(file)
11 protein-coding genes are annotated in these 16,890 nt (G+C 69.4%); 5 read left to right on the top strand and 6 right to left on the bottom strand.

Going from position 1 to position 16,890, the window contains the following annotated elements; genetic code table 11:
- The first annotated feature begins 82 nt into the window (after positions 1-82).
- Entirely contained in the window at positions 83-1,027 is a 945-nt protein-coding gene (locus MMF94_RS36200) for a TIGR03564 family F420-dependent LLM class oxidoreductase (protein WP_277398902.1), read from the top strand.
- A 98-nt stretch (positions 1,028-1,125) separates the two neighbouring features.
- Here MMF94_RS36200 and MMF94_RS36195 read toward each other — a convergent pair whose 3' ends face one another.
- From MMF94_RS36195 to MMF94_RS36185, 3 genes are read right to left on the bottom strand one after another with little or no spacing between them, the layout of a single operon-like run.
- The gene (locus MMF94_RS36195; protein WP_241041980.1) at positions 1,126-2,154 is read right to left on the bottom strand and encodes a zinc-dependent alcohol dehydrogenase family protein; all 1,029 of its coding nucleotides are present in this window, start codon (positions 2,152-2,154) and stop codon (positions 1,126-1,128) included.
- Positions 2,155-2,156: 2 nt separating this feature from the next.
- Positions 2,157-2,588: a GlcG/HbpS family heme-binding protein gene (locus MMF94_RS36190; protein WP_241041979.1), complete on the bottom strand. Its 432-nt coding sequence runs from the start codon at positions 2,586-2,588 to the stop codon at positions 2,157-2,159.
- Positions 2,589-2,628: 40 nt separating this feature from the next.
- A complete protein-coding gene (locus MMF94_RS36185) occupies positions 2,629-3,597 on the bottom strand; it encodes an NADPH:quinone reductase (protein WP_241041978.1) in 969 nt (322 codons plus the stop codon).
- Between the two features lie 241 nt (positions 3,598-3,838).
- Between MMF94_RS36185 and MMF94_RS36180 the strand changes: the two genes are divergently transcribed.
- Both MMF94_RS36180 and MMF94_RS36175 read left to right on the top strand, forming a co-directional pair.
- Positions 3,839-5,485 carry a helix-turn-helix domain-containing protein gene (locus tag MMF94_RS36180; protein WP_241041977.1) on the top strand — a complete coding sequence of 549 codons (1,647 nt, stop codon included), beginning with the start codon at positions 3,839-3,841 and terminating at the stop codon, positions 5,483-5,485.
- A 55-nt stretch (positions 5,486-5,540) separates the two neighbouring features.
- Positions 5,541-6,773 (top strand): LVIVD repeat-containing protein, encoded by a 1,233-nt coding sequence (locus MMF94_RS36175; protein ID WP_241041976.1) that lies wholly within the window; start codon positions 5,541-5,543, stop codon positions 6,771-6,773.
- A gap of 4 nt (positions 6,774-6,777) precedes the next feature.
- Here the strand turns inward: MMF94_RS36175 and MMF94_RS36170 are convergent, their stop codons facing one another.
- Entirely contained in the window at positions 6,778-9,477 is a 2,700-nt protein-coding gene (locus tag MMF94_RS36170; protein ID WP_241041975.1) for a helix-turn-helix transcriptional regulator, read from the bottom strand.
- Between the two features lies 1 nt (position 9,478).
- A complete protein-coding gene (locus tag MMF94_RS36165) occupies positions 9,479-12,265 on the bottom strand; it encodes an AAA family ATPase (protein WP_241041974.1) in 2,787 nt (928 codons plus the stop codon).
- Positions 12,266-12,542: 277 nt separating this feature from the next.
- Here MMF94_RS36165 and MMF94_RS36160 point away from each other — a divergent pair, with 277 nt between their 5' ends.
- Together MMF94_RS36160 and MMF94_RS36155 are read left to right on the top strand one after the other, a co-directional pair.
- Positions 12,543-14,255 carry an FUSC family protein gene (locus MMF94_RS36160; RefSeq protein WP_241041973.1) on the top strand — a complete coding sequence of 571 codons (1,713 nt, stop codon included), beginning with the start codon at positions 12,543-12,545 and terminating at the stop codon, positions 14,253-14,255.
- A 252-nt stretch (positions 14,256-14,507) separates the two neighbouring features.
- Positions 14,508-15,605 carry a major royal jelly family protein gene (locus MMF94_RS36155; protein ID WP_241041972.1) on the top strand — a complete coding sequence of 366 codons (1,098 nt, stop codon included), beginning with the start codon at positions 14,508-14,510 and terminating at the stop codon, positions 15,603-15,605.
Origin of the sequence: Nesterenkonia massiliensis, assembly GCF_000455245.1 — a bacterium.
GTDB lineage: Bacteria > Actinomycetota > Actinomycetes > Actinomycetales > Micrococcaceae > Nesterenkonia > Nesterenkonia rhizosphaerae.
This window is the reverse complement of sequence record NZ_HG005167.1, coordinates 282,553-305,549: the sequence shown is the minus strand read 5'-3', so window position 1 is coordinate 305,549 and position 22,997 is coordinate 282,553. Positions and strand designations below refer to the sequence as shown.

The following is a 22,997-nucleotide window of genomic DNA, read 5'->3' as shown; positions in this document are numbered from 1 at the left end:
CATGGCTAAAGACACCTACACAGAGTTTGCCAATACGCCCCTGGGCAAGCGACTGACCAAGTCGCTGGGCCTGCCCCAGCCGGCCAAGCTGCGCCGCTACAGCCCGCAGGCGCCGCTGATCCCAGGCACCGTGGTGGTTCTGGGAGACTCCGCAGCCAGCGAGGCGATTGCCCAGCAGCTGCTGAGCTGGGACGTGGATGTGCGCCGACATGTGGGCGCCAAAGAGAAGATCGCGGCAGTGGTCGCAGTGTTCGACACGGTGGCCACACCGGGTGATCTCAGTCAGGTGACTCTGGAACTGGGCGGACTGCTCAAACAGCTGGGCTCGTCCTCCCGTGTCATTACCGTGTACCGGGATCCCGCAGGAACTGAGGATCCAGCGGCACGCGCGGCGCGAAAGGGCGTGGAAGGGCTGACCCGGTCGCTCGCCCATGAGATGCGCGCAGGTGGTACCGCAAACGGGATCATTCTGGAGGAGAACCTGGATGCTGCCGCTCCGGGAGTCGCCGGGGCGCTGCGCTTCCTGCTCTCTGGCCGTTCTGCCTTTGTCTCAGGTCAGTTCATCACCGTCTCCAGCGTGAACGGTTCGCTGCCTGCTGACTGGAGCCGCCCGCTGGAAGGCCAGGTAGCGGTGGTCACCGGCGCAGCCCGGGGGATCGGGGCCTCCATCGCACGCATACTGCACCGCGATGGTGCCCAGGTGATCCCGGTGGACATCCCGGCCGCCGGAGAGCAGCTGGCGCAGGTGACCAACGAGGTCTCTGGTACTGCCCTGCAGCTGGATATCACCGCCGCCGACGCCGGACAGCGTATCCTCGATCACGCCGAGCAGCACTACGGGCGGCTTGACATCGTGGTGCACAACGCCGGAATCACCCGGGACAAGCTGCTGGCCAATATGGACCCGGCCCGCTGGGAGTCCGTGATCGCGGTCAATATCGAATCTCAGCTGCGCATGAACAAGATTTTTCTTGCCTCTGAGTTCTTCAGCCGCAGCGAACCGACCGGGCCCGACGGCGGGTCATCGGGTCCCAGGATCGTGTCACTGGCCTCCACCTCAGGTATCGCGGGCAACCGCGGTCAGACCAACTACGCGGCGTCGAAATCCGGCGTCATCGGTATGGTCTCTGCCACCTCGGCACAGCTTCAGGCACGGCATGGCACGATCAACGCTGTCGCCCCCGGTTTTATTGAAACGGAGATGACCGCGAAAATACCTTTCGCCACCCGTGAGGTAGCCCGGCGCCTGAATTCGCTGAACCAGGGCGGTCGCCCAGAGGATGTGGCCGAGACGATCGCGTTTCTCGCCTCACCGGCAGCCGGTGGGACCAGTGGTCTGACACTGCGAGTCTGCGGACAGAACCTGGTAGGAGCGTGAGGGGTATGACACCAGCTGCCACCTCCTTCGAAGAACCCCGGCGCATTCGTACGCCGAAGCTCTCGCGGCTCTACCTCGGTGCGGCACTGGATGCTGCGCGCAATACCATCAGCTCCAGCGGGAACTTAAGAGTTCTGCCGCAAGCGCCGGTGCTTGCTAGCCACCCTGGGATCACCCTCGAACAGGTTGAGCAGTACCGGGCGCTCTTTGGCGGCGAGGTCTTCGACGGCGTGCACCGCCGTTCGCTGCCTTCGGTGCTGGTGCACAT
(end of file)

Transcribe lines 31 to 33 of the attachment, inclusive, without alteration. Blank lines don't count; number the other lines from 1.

GTDB lineage: Bacteria > Actinomycetota > Actinomycetes > Actinomycetales > Micrococcaceae > Nesterenkonia > Nesterenkonia rhizosphaerae.
This window is the reverse complement of sequence record NZ_HG005167.1, coordinates 282,553-305,549: the sequence shown is the minus strand read 5'-3', so window position 1 is coordinate 305,549 and position 22,997 is coordinate 282,553. Positions and strand designations below refer to the sequence as shown.

The following is a 22,997-nucleotide window of genomic DNA, read 5'->3' as shown; positions in this document are numbered from 1 at the left end: